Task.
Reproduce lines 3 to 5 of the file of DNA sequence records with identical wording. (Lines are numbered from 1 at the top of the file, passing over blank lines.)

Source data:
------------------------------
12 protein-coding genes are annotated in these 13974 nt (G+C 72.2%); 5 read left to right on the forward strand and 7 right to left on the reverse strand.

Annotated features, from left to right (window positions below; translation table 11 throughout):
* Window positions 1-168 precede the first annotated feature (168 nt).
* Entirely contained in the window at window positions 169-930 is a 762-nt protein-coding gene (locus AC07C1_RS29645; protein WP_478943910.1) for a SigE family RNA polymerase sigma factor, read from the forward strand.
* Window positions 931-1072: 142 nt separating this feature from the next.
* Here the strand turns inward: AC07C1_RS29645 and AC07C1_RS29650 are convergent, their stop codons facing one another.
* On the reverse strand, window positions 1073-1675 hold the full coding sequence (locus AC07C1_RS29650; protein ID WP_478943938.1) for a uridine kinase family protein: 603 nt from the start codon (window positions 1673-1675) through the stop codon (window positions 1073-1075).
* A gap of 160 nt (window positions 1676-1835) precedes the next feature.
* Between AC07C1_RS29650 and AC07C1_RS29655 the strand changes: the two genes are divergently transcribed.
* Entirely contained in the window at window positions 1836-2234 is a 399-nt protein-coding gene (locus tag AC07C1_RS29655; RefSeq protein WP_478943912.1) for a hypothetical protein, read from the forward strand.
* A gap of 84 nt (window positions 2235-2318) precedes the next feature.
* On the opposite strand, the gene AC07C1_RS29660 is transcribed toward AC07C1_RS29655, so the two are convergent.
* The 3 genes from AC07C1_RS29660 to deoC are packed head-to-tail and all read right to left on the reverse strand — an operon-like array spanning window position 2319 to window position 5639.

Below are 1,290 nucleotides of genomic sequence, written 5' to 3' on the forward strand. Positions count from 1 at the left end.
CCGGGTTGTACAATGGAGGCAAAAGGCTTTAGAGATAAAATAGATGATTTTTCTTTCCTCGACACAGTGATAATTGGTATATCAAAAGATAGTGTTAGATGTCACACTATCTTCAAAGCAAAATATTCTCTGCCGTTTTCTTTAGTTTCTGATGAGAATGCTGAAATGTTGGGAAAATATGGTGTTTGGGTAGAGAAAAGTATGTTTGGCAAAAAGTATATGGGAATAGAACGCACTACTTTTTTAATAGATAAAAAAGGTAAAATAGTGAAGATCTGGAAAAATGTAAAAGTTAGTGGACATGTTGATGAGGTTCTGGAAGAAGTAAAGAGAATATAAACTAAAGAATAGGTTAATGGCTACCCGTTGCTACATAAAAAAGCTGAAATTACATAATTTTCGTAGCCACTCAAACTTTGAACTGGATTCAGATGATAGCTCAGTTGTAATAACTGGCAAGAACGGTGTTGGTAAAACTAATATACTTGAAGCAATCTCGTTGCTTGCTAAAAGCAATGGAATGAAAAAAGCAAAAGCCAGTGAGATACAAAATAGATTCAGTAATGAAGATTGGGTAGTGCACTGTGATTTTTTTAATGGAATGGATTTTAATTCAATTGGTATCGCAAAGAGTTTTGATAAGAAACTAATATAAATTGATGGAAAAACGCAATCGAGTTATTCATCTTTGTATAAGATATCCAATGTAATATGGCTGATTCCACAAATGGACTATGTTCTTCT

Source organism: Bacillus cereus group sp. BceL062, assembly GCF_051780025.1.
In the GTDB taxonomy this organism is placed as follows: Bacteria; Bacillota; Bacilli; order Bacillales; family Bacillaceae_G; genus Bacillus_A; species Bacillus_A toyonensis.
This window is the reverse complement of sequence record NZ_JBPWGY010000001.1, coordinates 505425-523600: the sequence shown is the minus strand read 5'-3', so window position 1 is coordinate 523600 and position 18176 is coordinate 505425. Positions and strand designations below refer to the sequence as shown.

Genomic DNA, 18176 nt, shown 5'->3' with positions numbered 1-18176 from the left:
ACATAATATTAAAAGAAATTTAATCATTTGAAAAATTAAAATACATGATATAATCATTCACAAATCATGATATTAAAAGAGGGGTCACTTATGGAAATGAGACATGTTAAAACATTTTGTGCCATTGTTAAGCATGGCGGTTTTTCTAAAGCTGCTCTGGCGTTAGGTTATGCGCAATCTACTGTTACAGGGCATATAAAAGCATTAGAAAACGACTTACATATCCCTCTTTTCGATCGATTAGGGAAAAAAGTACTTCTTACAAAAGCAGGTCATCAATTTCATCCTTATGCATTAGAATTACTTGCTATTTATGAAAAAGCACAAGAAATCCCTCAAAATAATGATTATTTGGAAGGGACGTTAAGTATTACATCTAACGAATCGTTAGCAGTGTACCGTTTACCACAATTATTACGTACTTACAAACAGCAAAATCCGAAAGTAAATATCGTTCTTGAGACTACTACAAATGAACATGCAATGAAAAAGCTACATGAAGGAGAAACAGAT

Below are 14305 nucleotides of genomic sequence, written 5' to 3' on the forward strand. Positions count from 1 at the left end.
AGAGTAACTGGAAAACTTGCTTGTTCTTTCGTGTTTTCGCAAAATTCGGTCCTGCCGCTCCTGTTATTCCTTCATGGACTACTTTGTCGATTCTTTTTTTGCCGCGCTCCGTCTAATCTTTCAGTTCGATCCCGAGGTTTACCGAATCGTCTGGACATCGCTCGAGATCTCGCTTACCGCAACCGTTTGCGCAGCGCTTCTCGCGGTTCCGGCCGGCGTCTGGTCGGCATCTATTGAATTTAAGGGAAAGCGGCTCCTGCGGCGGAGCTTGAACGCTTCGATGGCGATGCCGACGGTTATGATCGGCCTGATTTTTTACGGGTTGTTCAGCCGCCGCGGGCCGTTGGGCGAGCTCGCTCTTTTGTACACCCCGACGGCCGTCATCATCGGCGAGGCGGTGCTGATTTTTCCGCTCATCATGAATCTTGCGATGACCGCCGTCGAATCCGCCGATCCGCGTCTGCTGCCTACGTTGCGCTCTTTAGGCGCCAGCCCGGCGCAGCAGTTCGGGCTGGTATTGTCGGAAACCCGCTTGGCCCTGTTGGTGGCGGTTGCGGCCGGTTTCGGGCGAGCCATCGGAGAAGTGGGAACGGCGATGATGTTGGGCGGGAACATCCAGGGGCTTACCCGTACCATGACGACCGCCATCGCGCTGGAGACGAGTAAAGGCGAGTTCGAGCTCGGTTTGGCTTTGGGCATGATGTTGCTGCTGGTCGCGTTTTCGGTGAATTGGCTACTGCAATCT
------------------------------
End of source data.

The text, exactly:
* Window positions 1-168 precede the first annotated feature (168 nt).
* Entirely contained in the window at window positions 169-930 is a 762-nt protein-coding gene (locus AC07C1_RS29645; protein WP_478943910.1) for a SigE family RNA polymerase sigma factor, read from the forward strand.
* Window positions 931-1072: 142 nt separating this feature from the next.